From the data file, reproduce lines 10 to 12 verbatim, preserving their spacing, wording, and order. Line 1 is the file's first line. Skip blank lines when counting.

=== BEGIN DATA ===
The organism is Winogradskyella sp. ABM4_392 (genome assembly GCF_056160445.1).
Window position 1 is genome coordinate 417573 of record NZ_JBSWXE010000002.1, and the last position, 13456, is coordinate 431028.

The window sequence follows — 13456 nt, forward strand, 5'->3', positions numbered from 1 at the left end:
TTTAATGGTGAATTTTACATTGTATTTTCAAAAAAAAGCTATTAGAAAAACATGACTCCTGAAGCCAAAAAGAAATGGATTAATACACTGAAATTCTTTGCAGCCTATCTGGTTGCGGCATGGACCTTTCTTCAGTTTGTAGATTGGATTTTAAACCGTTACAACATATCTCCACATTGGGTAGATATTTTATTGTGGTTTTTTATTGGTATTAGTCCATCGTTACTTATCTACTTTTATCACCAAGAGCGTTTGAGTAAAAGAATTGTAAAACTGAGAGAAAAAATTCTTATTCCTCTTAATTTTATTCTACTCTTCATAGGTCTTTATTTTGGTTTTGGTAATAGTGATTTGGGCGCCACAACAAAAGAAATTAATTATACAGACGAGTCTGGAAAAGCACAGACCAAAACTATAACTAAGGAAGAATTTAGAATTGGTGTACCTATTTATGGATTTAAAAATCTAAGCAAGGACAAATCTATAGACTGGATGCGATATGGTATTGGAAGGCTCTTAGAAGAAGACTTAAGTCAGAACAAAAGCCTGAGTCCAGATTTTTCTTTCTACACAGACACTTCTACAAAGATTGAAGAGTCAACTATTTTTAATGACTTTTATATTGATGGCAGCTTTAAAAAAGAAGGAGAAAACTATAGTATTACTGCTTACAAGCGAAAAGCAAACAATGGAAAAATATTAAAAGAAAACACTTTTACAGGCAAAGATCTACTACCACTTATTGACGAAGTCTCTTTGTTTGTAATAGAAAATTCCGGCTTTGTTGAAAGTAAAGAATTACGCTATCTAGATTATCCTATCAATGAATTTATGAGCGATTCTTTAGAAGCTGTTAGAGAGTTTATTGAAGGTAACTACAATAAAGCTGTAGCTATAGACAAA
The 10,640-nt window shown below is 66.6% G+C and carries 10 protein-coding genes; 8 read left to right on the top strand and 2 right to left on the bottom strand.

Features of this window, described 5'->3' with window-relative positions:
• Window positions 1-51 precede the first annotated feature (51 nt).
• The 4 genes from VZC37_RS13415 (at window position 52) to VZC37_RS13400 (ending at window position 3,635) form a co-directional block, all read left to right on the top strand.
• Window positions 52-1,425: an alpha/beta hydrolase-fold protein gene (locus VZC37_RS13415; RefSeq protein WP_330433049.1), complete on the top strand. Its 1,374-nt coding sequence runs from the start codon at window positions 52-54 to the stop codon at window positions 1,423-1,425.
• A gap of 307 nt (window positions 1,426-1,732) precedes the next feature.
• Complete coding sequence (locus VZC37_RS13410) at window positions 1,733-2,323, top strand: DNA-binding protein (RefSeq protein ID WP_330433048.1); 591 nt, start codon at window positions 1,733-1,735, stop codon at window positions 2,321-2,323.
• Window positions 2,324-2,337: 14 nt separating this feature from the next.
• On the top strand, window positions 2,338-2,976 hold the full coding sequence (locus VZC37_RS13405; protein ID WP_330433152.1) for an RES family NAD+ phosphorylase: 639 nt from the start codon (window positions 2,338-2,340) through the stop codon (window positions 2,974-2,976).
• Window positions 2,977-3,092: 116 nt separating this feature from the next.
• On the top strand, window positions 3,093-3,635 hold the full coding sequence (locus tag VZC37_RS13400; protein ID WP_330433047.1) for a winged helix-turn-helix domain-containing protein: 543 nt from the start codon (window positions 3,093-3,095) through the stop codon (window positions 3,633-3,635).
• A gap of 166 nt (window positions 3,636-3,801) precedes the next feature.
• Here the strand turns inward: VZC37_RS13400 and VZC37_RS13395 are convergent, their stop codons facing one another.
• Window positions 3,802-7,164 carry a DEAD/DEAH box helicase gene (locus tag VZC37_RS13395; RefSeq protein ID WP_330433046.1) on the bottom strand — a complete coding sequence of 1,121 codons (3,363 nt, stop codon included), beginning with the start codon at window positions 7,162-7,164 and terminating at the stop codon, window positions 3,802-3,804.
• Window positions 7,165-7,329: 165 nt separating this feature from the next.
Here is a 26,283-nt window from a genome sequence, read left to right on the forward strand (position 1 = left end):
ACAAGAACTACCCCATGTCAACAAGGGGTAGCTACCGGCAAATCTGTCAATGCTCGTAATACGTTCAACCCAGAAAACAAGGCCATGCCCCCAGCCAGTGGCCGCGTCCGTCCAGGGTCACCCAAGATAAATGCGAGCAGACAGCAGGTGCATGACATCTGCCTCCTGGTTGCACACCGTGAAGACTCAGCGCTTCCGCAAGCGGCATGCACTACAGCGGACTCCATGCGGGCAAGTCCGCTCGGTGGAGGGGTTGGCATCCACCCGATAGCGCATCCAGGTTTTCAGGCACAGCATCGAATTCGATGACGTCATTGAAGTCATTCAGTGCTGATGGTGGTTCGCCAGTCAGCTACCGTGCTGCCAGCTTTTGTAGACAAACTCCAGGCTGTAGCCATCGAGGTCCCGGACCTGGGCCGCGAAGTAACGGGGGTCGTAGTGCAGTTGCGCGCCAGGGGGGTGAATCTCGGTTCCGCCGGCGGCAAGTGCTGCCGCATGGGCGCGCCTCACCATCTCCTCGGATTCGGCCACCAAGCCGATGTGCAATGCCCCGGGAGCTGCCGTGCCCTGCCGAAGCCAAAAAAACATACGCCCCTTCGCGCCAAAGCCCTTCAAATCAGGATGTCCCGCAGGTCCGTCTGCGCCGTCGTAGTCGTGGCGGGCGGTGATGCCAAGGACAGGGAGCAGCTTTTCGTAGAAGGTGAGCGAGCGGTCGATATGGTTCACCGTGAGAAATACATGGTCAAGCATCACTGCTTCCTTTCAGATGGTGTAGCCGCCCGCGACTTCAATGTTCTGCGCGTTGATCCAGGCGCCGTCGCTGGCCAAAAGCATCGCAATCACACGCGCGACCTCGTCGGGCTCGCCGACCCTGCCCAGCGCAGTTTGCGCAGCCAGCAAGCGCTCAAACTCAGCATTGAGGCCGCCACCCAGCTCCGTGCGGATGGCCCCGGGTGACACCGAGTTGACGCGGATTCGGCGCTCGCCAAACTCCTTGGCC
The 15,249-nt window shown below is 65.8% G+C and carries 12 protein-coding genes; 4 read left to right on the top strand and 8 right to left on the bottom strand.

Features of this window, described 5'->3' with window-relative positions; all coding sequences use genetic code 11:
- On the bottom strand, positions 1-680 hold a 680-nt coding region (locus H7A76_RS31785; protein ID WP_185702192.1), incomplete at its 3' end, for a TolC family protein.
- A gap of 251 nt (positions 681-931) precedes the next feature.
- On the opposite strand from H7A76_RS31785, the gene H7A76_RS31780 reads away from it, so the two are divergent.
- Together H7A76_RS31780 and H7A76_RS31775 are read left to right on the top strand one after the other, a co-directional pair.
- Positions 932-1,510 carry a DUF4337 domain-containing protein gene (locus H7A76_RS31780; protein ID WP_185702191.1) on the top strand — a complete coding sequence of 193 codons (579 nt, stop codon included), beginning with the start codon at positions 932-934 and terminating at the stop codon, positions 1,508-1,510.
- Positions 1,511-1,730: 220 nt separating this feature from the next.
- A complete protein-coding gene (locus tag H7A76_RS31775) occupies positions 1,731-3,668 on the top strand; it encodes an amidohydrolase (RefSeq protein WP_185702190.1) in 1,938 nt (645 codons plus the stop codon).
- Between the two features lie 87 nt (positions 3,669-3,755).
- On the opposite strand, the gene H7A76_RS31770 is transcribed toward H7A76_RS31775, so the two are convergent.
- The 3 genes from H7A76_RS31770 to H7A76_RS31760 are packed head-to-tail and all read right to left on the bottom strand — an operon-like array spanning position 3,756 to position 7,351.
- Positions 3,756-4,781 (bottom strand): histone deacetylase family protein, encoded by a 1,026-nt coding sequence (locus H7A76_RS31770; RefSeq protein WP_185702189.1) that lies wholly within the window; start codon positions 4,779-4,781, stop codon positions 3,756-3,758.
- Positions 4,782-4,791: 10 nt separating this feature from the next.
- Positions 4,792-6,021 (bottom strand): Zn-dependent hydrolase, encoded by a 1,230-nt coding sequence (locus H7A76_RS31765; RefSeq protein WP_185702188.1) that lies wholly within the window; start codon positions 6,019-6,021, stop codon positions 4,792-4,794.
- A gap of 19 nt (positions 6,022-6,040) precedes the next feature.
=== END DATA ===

• A gap of 307 nt (window positions 1,426-1,732) precedes the next feature.
• Complete coding sequence (locus VZC37_RS13410) at window positions 1,733-2,323, top strand: DNA-binding protein (RefSeq protein ID WP_330433048.1); 591 nt, start codon at window positions 1,733-1,735, stop codon at window positions 2,321-2,323.
• Window positions 2,324-2,337: 14 nt separating this feature from the next.